As legislation to allow local votes on the sale of wine in supermarkets is hurried to passage, we find it disconcerting that Tennessee lawmakers haven’t taken this opportunity to tackle other antiquated aspects of this state’s liquor laws.
In particular, legislators should repeal the Blue Law that costs the state and local governments millions in taxes from the sale of wine and spirits.
You can buy beer in grocery and convenience stores (after noon) on Sunday, but you needn’t bother heading down to the local package store for a bottle of Merlot or scotch. It will be closed.
Liquor stores, by law, cannot operate on Sunday. It’s just another one of the outdated liquor laws that is still on the books.
The Distilled Spirits Council says a recent economic report found that an extra day of wine and liquor sales statewide would generate between $3.3 and $4.6 million in additional tax revenues annually.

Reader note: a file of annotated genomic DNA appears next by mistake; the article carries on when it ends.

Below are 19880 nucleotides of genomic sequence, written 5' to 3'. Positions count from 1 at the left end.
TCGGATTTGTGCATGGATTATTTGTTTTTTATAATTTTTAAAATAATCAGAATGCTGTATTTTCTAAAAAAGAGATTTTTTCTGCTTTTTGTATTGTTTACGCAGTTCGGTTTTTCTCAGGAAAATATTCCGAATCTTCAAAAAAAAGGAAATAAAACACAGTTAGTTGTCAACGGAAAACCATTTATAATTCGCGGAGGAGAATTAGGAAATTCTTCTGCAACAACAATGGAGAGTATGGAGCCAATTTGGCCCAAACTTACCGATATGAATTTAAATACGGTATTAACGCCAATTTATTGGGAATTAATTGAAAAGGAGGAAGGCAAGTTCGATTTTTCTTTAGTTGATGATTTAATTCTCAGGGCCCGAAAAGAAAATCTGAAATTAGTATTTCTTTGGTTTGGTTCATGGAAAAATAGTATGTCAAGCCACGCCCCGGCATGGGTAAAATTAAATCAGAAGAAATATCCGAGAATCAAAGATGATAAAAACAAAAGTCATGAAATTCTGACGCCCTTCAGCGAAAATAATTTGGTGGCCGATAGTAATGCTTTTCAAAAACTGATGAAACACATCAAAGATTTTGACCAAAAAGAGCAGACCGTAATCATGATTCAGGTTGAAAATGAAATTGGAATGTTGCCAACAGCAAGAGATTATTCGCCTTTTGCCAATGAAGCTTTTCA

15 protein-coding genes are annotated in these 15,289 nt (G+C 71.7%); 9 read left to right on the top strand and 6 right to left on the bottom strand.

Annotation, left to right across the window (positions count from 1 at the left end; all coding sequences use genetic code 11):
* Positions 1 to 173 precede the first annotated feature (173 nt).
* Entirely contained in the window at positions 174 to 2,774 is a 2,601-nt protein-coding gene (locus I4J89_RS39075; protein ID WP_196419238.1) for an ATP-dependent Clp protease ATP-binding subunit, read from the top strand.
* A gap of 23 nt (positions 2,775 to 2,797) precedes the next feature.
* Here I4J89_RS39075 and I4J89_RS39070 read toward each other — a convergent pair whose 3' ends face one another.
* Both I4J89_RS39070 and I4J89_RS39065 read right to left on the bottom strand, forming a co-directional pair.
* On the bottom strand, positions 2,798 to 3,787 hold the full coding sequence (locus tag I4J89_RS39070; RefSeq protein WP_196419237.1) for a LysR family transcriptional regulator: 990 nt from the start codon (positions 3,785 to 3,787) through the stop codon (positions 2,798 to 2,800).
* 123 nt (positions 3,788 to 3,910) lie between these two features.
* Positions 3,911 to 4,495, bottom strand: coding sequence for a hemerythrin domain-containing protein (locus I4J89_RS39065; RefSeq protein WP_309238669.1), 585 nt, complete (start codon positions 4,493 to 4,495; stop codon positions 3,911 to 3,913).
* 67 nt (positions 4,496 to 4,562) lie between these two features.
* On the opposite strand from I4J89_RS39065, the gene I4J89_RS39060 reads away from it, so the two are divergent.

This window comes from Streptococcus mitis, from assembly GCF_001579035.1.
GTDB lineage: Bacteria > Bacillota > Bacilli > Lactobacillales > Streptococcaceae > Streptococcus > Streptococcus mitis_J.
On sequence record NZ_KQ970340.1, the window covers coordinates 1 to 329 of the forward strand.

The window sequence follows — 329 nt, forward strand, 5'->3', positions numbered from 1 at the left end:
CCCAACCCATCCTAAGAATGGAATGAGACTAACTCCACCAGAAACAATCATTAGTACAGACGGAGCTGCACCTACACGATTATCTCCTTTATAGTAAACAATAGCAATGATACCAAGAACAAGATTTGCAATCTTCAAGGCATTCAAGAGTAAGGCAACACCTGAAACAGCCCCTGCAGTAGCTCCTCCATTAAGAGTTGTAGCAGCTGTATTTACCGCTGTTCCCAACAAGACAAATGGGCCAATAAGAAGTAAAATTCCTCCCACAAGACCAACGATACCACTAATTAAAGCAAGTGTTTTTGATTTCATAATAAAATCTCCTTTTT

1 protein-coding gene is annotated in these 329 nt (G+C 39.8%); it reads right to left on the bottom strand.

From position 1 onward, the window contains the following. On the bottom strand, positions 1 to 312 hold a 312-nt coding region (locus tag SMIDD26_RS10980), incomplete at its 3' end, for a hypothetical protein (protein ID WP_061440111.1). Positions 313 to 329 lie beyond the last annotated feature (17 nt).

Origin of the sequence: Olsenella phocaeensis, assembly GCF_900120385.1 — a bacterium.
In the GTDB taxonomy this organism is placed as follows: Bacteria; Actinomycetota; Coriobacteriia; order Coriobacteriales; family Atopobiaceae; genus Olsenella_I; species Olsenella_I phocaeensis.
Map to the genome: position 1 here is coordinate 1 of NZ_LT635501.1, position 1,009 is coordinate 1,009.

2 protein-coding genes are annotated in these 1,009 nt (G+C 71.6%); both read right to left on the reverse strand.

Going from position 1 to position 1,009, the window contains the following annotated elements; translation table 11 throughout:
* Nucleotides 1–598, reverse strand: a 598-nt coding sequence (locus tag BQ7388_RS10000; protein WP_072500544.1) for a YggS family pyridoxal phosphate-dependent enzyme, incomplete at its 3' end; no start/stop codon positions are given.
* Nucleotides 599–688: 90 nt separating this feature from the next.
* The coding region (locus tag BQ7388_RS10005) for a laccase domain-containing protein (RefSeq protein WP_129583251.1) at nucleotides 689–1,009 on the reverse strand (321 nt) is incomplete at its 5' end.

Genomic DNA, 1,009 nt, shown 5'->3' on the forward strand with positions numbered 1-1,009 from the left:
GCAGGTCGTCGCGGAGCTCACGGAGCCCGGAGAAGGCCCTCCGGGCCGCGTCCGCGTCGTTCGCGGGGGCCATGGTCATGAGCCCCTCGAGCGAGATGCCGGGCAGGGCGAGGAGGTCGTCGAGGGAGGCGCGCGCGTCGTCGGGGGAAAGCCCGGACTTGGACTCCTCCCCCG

Legislators are close to passing a new law that would allow local jurisdictions that already sanction either liquor by the drink or retail liquor sales to allow voters to decide whether wine should be sold in grocery stores. As the legislation is currently written, supermarkets — like liquor stores — would not be able to sell wine on Sundays.
We believe the bill should be amended to end the Blue Law. Lawmakers should allow the free market to decide when beer, wine and liquor can be sold.